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Get your blood pumping and work off those last lingering Thanksgiving calories with a brisk run at the Holiday Classic 5K. This annual course, beginning at the East Walk of Monticello and ending at the Thomas Jefferson Vistor Center, supports trail preservation. The under-12 crowd can get in on
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If your inner Cindy Lou Who or Charlie Brown has you feeling down about an overly commercialized Christmas, try charitable shopping on for size. Browse a variety of nonprofit booths at the third annual Alternative Gift Fair and make a donation in a loved one’s name. Past participants have
The closure of specialty seafood seller Anderson’s Carriage Food House last month probably didn’t come as a surprise to anyone who’d been in the store over the past several years. It didn’t take an engineer to see the building was in a state of severe disrepair. But there were things you wanted
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Woolen Mills barcade Firefly makes its debut It’s been a long three months for Mark Weber and Ben Quade, the masterminds behind Charlottesville’s newest dinner-and-drinks spot. Weber bought the two-story Woolly Mammoth space at the corner of Market Street and Meade Avenue in July of this year,
One loves to cook, the other loves to bake. It was a match made in heaven—or, in culinary school. Patrick Evans and Jason Becton met at the International Culinary Center in New York in 2007, just before graduation. Seven years, a marriage, and two kids later, they’re doing something they’ve
Beauty queens, marching bands and Santa himself herald the fast-approaching holiday season at the sixth annual Wells Fargo Holiday Heritage Parade. This family event might be jumping the gun the weekend before Thanksgiving, but is it really ever too early for old-fashioned cheer? Saturday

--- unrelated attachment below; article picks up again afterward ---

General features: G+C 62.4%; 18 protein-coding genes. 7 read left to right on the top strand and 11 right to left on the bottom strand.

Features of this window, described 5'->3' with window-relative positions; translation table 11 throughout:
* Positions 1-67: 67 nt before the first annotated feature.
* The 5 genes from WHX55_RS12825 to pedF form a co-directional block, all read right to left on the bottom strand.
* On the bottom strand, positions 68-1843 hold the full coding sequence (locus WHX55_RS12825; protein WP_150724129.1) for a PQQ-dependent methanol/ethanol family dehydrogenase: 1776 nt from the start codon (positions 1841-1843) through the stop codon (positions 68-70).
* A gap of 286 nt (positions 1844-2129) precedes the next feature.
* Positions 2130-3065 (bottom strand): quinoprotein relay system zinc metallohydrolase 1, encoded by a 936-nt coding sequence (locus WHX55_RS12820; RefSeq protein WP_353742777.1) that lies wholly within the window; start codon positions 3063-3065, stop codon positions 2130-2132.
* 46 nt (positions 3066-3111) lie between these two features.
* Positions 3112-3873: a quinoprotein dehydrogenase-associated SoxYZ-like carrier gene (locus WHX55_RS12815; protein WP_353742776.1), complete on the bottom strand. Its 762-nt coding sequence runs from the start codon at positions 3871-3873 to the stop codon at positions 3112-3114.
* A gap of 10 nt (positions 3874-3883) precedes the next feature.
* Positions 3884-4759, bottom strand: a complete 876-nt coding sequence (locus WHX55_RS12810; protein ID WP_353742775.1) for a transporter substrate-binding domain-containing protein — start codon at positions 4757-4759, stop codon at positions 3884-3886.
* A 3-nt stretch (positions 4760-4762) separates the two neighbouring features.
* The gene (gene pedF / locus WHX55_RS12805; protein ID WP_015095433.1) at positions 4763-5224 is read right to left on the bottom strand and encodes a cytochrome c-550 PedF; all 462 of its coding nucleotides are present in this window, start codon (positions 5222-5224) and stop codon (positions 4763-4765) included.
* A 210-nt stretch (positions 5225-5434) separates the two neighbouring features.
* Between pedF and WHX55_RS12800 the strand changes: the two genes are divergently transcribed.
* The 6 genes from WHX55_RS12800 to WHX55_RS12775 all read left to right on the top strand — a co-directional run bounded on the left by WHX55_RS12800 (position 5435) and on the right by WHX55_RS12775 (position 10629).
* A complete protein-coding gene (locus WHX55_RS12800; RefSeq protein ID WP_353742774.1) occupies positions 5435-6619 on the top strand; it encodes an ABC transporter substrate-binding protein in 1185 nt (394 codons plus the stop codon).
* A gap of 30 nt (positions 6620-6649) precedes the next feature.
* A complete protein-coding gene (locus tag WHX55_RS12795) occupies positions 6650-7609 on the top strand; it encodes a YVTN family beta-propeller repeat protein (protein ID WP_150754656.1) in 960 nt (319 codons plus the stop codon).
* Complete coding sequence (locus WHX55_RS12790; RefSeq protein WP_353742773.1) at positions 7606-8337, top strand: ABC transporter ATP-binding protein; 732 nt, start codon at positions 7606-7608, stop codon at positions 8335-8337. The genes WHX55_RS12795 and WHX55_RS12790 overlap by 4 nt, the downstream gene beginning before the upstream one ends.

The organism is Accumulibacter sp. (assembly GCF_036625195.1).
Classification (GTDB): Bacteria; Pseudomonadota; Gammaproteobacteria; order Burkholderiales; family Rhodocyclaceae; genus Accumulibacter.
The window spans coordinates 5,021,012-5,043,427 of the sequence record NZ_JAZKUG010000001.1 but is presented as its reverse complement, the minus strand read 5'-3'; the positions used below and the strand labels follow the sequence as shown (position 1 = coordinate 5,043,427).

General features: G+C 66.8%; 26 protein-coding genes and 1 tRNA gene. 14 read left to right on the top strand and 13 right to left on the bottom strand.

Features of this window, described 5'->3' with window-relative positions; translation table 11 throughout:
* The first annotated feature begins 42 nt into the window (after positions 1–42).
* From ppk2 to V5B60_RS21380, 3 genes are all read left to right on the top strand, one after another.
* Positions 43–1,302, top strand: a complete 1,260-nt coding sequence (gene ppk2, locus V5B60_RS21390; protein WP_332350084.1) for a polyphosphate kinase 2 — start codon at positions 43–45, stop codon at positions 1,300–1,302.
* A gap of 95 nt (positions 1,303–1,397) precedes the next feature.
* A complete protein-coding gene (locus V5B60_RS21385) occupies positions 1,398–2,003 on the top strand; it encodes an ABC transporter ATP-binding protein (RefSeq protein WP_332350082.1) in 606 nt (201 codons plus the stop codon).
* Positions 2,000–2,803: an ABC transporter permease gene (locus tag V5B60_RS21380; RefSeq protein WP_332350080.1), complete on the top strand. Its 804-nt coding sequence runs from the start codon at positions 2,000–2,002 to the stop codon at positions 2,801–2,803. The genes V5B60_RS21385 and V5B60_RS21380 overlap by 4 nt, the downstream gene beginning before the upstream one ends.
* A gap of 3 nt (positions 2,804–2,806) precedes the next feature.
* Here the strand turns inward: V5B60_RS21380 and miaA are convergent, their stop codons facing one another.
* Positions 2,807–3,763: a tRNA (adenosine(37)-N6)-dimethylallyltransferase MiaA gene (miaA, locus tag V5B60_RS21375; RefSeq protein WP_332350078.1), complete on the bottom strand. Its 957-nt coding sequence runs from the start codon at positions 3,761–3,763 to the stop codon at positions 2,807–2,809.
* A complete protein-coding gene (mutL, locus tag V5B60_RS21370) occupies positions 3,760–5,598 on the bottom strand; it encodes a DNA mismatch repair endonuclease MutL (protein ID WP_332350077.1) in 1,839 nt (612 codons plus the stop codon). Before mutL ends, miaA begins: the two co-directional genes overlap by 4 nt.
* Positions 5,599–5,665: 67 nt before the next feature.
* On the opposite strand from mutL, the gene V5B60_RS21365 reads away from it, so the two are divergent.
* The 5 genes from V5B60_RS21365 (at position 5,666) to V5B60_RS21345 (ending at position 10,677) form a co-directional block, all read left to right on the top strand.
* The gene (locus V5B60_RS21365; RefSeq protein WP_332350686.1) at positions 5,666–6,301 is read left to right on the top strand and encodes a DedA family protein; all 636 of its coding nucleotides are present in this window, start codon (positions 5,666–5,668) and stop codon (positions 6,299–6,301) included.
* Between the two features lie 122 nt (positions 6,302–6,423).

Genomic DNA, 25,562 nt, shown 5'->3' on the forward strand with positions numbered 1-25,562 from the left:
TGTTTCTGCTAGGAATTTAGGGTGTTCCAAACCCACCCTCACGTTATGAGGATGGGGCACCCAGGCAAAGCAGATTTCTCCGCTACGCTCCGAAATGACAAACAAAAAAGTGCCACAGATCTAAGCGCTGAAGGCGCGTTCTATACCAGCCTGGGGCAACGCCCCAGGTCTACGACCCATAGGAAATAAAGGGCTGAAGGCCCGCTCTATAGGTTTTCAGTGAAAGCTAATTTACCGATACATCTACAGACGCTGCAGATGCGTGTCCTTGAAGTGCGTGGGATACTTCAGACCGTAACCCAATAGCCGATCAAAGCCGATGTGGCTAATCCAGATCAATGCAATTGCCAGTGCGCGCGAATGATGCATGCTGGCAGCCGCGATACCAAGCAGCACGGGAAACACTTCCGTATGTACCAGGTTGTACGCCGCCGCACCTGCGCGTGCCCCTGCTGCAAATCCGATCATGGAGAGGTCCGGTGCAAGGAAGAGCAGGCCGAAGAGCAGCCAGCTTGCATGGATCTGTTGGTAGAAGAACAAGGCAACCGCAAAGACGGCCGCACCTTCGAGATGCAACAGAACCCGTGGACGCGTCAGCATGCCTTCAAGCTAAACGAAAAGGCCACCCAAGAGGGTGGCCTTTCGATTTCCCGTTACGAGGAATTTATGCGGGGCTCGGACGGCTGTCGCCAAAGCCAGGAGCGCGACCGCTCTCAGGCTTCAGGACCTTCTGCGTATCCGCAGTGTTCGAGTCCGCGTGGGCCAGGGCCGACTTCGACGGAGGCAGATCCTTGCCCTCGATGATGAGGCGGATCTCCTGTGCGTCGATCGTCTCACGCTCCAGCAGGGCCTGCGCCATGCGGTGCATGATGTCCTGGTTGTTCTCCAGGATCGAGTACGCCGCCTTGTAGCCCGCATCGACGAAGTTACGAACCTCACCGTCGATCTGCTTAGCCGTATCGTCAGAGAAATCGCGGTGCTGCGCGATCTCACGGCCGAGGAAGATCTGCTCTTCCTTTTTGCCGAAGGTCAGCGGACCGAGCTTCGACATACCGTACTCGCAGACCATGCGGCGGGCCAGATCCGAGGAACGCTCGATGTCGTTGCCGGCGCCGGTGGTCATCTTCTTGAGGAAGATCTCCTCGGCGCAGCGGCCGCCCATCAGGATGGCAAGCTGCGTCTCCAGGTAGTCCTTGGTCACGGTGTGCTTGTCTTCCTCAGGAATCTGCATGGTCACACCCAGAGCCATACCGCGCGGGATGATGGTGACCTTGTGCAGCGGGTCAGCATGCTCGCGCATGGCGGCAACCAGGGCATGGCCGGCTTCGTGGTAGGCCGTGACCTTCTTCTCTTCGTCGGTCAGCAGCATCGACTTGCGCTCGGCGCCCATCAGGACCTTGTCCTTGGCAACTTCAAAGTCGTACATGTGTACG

Close-Hart keeps big plans ‘quiet for now’ Melissa Close-Hart has been gathering awards as head chef at Palladio restaurant in Barboursville for the past 14 years, so news that she’s striking out on her own has the local food world buzzing. “I was ready for a new challenge or adventure,” said
Be the first to welcome a new nonprofit to the area at the launch party for Apprenticeship Connections. Part of the UVA Darden iLab Incubator Program, this start-up organization matches underemployed young adults with local entrepreneurs to introduce a new generation to traditional skills from
Everything feels the same. You walk across the City Market parking lot. You spy the old black South Street sign on the building across the way. You open the door to the somewhat dreary anteroom next to South Street Brewery. You open the next door, this one to your trusty old neighborhood
In these parts, fall is wedding season. And, if it’s wedding season, that means it’s anniversary season, too. Those of us who once had the good fortune of being married in Charlottesville’s most pleasant season now have the good fortune of celebrating in it. In our 13th year of marriage, my
Apples are iconic in our culture; they have been for years. As American as apple pie. The apple of my eye. An apple a day keeps the doctor away. How ’bout them apples? Comparing apples and oranges. Colonists in the 17th and 18th centuries drank hard cider like water (literally—the water wasn’t
The guys at JM Stock Provisions don’t seem to be able to sit still, and now their restlessness is expanding into Richmond. Since Matt Greene and James Lum opened their whole animal butcher shop on West Main Street last October, they’ve added lamb to their butchery menu and beer and wine to
Grab some Thanksgiving inspiration at a cook-off geared for greens. Whether you’re whipping out grandma’s trusty recipe or testing the waters with something new, crafty cooks can doctor up this Southern staple to take home the collard crown. Saturday 11/8. Free, 3pm. Jefferson School African